I know, I know, bad timing, with Salinger dying and all, but stick with me. I think I’ve got something here.
Catcher in the Rye has affected individuals’ lives in a big way. Not new news. But here is a little story for you. Personally, I picked it up in my sophomore year of high school and put it right back down, despite my desperate desire to look more brilliant carrying it down the hallway. Are you following this? My distressed, angst ridden, please-love-me-world-please self who devotedly wallowed in my nerdiness placed that book on the shelf. I couldn’t’ do it. While I can easily sit here at my ripe age of 25 and say that Catcher is…well…some of the things everyone says it is…the 15 year old me was rather blasé about it all. A book that did affect me in the profound way that I expected Catcher to bestow was Perks of Being a Wallflower. It was edgy, straight-forward, and deeply poetic . What I didn’t notice was the similarities between Perks and Catcher.
Lets go from the outside-in, shall we?
Cather’s original 1951 cover art looked like this:
And then some smartie thought, hey, simplicity is IN!:
And some other smartie at MTV thought the same thing but added a POP of color:
Look at all of that attractive, hip minimalism!
Once you open the books, you get this:
“If you really want to hear about it, the first thing you’ll probably want to know is where I was born, and what my lousy childhood was like, and how my parents were occupied and all before they had me, and all that David Copperfield kind of crap, but I don’t feel like going into it, if you want to know the truth.”
Perks takes on that ____ and____and____ flow of consciousness where the narrator is confidently addressing the audience:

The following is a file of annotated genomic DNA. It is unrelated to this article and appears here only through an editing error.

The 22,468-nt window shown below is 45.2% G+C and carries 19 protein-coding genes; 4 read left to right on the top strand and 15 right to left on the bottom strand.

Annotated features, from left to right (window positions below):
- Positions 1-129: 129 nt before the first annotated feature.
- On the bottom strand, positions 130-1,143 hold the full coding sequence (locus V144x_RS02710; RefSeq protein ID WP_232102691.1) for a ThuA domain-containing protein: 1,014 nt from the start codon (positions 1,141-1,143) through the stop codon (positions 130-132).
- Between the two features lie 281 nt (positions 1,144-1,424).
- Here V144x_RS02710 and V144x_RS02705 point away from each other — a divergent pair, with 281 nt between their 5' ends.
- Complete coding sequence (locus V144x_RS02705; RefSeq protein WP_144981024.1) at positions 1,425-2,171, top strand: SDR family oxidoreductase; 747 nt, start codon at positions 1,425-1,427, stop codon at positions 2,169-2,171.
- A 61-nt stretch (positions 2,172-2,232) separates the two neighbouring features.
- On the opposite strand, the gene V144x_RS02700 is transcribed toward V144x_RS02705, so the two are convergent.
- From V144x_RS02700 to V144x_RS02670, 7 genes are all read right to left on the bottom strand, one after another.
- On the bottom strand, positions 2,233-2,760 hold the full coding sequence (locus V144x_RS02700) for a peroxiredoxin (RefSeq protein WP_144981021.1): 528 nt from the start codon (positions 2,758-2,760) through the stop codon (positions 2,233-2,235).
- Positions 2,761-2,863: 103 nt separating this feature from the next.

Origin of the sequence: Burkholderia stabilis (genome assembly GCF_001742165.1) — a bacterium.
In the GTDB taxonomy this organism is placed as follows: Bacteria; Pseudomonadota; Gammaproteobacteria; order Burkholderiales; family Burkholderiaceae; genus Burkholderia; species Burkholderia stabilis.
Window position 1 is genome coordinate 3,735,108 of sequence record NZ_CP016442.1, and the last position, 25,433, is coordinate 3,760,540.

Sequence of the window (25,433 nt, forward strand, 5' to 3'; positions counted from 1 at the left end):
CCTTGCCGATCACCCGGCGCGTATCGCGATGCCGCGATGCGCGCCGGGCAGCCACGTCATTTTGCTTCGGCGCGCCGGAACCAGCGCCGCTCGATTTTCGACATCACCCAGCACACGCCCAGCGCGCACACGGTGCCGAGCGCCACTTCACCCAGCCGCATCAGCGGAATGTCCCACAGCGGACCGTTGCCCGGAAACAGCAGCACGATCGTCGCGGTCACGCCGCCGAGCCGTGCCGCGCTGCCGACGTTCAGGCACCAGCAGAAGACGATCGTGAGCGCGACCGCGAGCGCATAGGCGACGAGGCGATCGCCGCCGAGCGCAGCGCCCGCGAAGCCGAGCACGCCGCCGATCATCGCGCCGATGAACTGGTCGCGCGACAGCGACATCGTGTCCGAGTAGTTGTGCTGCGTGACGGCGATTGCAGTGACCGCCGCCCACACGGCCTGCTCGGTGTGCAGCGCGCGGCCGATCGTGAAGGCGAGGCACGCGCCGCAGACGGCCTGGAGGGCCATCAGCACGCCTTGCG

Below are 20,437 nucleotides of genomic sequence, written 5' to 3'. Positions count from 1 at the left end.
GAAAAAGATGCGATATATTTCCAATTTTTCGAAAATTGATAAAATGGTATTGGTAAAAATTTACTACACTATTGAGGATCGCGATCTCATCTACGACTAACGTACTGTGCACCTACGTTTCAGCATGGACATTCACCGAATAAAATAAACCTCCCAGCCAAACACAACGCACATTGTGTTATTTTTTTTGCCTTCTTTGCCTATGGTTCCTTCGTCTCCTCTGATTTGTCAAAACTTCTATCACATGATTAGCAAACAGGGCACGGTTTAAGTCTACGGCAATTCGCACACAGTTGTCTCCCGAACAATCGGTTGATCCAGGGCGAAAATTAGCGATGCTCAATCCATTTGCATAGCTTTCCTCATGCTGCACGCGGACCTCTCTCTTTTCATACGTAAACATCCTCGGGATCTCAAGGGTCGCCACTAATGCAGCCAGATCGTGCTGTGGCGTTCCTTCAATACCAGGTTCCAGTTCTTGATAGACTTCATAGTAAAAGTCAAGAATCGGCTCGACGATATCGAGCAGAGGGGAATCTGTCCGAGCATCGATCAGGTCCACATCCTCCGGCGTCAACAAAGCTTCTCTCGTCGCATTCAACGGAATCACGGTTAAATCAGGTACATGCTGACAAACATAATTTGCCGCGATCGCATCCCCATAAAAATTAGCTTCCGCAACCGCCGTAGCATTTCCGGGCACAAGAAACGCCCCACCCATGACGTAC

“I am writing to you because she said you listen and understand and didn’t try to sleep with that person at the party even though you could have.”
Come one. Admit it. That’s kinda sexy. In the least, it is more provocative than the world ‘crap,’ and being provocative can sell the ‘crap’ out of some YA books. While Holden’s voice has resonance, it is difficult to compete with the ease with which one can access Charlie’s simpler voice, particularly for the contemporary young reader.
Both books take on first time experiences in a raw and poignant manner. Yet, Perks’ straight-forward narration mimics an intimate relationship between the reader and Charlie, easily allowing connections to be made. As a result, Charlie’s trials pack a punch. An added bonus is that the book’s conclusion bring’s Charlie’s narration into question..a rather brilliant realization for any 15 year old, who, if they are anything like I was, typically takes narration as absolute truth.
Now, Perks has been out since 1999, but it is still a book that is passed around from backpack to backpack (and by the way my 16 year old little sister explains it…only the cool-smart kids like her have read it). I have found record that it has been placed on some school summer reading lists geared towards reluctant readers (where it has faced some Catcher-like controversy). But, then, why just reluctant readers? If Perks is capable of impacting someone in the same way that Catcher impacted older generations, why not disperse and support it more publicly?